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  28. Why We Need Imagination.Amy Kind - 2023 - In Brian McLaughlin & Jonathan Cohen (eds.), Contemporary Debates in Philosophy of Mind, 2nd edition. Wiley-Blackwell. pp. 570-587.
    Traditionally, imagination has been considered to be a primitive mental state type (or group of types), irreducible to other mental state types. In particular, it has been thought to be distinct from other mental states such as belief, perception, and memory, among others. Recently, however, the category of imagination has come under attack, with challenges emerging from a multitude of different directions. Some philosophers have argued that we should not recognize belief and imagination as distinct states but rather on a (...)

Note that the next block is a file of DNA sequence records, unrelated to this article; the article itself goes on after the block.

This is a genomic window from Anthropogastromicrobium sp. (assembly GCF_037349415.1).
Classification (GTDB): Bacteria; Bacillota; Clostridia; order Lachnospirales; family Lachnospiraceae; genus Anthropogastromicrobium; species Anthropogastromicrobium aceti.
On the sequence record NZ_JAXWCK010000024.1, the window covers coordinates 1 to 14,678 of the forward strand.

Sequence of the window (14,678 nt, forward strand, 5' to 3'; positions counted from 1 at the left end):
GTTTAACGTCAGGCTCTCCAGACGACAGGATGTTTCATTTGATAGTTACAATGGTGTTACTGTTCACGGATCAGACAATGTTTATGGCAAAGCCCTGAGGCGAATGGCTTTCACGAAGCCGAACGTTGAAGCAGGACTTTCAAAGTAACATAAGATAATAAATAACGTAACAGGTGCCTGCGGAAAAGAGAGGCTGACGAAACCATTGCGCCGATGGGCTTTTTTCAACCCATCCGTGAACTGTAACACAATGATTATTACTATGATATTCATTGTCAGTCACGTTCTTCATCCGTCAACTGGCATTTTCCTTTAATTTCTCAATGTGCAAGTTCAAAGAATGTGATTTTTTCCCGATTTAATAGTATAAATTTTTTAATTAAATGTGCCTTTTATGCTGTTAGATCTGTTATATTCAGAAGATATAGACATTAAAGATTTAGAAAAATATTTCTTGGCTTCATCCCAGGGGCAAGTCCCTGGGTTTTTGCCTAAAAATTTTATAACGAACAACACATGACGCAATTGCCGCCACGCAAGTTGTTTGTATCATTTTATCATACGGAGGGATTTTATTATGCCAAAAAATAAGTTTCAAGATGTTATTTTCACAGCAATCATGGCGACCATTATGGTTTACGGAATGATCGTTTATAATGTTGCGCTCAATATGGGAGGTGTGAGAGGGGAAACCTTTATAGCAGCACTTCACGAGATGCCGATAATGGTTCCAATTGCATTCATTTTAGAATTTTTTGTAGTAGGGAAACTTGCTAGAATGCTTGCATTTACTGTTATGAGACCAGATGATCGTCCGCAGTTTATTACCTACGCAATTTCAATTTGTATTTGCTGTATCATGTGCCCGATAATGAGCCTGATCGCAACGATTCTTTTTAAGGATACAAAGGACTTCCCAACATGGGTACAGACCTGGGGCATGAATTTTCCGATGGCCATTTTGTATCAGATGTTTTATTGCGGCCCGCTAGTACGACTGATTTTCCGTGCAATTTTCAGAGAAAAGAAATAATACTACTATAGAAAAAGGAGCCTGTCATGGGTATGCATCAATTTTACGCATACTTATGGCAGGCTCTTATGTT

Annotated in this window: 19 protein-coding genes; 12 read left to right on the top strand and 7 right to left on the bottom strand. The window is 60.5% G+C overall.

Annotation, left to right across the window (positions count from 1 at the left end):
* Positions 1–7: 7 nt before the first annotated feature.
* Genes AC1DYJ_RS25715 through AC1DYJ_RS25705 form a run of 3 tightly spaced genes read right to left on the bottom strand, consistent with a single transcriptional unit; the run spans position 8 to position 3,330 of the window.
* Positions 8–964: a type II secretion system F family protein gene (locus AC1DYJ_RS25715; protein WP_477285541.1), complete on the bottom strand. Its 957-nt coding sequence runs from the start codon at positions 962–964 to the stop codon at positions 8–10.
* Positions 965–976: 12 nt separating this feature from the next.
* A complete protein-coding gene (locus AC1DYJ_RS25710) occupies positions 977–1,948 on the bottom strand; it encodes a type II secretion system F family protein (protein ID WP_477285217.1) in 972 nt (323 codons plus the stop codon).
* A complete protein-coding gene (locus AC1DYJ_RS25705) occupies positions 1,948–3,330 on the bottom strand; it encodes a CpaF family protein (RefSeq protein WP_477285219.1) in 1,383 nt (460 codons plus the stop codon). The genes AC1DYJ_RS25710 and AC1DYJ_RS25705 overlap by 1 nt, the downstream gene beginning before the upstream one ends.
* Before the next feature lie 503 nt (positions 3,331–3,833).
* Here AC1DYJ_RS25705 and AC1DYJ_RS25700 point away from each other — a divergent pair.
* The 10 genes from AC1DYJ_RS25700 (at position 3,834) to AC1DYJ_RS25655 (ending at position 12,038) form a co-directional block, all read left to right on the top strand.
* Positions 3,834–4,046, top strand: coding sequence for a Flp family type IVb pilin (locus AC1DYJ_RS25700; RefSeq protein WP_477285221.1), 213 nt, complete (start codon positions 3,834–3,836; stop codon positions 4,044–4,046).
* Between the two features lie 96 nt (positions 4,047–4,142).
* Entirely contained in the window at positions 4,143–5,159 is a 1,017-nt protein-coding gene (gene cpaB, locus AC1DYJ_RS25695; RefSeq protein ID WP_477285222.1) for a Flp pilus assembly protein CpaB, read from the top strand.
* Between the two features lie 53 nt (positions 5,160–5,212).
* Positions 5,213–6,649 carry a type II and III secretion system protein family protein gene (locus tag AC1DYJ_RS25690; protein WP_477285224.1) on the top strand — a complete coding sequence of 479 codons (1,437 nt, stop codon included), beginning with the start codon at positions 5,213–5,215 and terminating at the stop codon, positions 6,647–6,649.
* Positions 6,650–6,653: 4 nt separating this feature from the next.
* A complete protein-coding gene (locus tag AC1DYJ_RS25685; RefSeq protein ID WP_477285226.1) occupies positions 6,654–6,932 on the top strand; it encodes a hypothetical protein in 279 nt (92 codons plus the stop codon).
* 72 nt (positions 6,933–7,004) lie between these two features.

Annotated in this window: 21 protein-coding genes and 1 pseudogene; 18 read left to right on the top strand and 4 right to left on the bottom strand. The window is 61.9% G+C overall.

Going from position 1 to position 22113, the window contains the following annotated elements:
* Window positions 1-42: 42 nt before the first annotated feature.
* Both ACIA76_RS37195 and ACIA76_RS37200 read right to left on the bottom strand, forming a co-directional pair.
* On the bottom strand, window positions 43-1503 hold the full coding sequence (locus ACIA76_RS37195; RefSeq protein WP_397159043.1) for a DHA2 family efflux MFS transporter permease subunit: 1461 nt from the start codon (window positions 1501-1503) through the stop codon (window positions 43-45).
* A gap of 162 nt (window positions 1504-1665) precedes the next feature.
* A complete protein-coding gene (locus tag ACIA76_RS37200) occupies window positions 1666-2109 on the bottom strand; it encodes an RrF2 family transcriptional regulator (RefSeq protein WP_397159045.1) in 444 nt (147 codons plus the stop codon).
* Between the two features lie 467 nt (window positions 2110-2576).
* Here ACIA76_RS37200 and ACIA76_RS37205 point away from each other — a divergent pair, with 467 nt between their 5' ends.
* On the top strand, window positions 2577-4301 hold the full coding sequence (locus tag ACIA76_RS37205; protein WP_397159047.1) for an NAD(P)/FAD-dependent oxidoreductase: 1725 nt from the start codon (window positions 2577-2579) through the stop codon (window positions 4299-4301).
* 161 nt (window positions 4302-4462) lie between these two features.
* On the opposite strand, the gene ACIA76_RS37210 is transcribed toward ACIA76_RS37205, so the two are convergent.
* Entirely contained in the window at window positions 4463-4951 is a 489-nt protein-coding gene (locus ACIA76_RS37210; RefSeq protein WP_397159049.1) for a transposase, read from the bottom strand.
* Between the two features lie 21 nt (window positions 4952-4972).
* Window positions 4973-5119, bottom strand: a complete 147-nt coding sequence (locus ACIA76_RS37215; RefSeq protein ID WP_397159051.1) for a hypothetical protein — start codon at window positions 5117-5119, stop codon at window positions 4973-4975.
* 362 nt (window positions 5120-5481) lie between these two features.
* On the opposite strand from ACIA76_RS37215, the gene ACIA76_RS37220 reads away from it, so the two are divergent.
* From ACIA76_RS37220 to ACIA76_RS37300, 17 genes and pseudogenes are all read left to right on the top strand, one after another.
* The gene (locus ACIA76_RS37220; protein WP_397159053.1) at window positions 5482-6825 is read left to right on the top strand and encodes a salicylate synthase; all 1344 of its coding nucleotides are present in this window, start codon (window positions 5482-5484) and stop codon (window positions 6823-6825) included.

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  29.  3
    Everybody wants to go to heaven but nobody wants to die: bioethics and the transformation of health care in America.Amy Gutmann - 2019 - New York: Liveright Publishing Corporation.
    An incisive examination of bioethics and American healthcare, and their profound affects on American culture over the last sixty years, from two eminent scholars. An eye-opening look at the inevitable moral choices that come along with tremendous medical progress, Everybody Wants to Go to Heaven but Nobody Wants to Die is a primer for all Americans to talk more honestly about health care. Beginning in the 1950s when doctors still paid house calls but regularly withheld the truth from their patients, (...)
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  30.  12
    Creative Mothering.Amy Kind - 2010-09-24 - In Fritz Allhoff & Sheila Lintott (eds.), Motherhood ‐ Philosophy for Everyone. Wiley‐Blackwell. pp. 29–40.
    This chapter contains sections titled: Bedtime Stories It's For Your Own Good; Or Is It? Truth, Lies, and Parental Whoppers Lies, Rights, and Rationality Conclusion: It Isn't Easy Being Honest Notes.
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  31.  12
    “I'm Sharon, but I'm a Different Sharon”: The Identity of Cylons.Amy Kind - 2007-11-16 - In Jason T. Eberl (ed.), Battlestar Galactica and Philosophy. Blackwell. pp. 64–74.